Step 7: Trim the Excess Cord and Melt the Ends
You can now use your scissors to trim off the extra cord close to the last knot that you tied. I trim one at a time and use my lighter to quickly melt the end I cut. Wait a second for the melted cord to cool just a bit and then use my thumb to press the melted end onto the surrounding cord so it hardens as it attaches. You must be careful with this step. The melted cord is extremely hot, and it's possible to get burned, so you might also try using a soldering iron or wood burning tool for the melting step if you wish. Or even use something like a butter knife, the side of your lighter, or the knurled section of a tool to flatten out the melted end of the cord to finish it.
An alternative to melting the ends, is to tuck/pull the ends under the last couple of knots (I have used hemostats to do this on the inside of the bracelet) then trim them to finish. It does work, and is just barely noticeable as the cords add a slight bulge at that end of the bracelet.
Step 8: You're Finished
If you did everything correctly, it should look something like this finished one. Once you know what you're doing you can vary the amount of cord used by making the knots tighter or looser and pushing the knots closer together as you go.
A tip for paracord bracelets: If the side release buckle is large enough, you can loop the paracord around them again before you start knotting, to fill in the extra room on the buckle.
The 1/2" side release buckles are a tight fit for this, but will work, and the 5/8" size are just right.
This leaves a two strand core for the bracelet when you start knotting.
Now, you could also have a four strand core by starting with a lark's head on the first buckle end, double wrap on the second buckle end (at your wrist size), run the cord back to and over the first buckle end, and then start knotting over the four strand core.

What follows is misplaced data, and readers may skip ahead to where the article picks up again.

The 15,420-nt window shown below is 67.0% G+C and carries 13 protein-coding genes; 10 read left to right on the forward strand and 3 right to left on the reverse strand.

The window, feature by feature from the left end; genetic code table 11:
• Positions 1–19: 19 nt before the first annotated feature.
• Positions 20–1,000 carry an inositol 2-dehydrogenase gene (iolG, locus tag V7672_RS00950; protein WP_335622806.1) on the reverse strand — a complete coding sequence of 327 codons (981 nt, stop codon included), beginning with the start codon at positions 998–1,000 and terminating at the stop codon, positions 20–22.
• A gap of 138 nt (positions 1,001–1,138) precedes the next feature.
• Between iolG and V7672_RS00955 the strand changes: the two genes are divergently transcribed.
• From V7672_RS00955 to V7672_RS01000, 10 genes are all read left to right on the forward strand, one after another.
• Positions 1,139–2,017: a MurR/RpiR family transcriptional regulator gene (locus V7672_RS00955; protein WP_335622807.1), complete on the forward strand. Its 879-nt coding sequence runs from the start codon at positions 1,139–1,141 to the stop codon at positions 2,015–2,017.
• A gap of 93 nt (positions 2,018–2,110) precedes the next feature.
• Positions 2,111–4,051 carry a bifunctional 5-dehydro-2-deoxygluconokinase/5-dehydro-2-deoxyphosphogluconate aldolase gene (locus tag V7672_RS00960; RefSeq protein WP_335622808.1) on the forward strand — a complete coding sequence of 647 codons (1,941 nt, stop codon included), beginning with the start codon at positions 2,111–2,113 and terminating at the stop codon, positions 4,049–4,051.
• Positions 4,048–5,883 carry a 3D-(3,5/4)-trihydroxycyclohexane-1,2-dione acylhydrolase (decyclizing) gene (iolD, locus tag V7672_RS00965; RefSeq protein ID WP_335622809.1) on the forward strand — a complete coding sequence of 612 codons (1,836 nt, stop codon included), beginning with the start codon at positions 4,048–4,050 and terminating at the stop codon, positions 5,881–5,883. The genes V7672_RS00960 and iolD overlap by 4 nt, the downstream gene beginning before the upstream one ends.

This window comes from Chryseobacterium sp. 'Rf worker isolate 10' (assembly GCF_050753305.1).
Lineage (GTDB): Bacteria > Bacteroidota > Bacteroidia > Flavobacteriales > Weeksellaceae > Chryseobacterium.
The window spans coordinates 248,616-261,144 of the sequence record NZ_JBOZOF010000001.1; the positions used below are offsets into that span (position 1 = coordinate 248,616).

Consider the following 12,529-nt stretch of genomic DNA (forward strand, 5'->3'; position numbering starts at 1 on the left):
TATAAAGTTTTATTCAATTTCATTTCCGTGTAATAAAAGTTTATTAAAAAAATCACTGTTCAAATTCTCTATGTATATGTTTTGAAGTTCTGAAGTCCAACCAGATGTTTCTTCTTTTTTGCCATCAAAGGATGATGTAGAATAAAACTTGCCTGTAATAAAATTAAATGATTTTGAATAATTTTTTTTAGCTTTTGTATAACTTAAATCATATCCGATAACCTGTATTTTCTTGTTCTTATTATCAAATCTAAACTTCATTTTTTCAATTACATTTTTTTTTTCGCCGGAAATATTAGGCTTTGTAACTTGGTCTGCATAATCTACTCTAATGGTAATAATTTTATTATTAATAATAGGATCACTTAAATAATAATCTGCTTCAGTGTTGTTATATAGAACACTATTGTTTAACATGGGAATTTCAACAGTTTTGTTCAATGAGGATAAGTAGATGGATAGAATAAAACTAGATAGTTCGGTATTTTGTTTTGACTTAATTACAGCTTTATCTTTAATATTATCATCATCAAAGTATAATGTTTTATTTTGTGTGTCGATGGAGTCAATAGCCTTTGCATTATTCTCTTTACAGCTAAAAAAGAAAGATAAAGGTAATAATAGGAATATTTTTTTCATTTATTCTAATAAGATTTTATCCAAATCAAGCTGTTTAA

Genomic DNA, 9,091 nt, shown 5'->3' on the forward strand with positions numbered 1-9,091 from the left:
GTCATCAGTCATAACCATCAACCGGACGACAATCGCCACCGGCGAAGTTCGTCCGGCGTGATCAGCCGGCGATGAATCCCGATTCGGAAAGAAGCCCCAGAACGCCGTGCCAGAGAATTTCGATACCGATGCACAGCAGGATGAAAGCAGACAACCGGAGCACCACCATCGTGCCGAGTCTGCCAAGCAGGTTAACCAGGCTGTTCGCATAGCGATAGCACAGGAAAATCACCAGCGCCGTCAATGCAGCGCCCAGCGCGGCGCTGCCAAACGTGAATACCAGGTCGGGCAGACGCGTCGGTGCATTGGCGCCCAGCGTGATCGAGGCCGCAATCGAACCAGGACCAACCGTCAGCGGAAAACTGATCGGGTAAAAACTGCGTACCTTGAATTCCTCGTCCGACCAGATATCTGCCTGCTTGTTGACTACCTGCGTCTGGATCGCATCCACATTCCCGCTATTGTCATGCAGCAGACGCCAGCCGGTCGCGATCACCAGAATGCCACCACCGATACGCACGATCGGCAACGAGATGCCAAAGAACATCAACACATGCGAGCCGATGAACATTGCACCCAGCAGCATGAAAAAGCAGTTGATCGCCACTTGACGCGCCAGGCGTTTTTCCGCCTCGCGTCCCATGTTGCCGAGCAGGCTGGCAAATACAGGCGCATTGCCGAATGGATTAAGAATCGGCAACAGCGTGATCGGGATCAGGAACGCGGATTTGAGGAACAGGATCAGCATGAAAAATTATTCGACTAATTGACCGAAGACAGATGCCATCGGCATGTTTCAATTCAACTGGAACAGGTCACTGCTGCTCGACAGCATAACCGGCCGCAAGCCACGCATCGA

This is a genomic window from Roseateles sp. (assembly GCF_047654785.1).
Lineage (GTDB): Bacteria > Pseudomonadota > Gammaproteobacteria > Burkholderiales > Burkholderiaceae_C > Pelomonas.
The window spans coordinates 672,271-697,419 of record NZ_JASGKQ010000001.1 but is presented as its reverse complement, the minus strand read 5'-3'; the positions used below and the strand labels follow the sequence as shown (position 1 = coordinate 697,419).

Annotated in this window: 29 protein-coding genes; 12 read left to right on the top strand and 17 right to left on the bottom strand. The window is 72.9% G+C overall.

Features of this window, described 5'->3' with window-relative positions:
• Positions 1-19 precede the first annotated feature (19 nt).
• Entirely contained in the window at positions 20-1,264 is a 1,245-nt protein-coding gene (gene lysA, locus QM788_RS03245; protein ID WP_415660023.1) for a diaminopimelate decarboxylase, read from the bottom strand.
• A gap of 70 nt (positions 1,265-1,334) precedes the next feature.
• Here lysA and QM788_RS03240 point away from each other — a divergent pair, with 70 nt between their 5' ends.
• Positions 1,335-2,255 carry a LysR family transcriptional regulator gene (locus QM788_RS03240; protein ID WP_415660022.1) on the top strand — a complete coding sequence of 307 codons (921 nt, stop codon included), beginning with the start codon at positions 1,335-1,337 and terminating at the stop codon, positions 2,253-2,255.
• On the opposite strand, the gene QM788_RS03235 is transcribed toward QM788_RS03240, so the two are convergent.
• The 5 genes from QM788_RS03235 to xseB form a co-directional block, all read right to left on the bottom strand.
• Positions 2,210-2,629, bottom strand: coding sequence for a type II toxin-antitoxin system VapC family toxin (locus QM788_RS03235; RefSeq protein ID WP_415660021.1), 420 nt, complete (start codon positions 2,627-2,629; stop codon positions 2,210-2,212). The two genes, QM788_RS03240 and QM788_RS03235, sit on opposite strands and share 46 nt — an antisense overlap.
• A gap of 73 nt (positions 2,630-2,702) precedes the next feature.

Or, for a six strand core, lark's head the first buckle, run the two strands around the second buckle (at your wrist size), back to and around the first buckle (now has four strands around), then back to and around the second buckle, and then start knotting around the six core strands.
This gives extra cord in case you need it for whatever, but it also makes the paracord bracelets thicker and more rounded, which I personally didn't care for and that's why I stick with the two strand core. YMMV
Step 9: Other Variations
Once you have the hang of the basic bracelet/collar, you can add another layer of cobra stitches overlapping the first set of knots, called a king cobra stitch/doubled Solomon bar/doubled Portuguese sinnet. The amount of cord used for a king cobra is about twice as much as for the regular stitch. Both the 1/16" and 3/32" sizes work well for the bracelets and can be used alone or combined with paracord.
Glow-in-the-dark paracord is available now, found from various online vendors and on ebay, but I've not used any myself, so I couldn't say if it's any good or not, or how long it glows.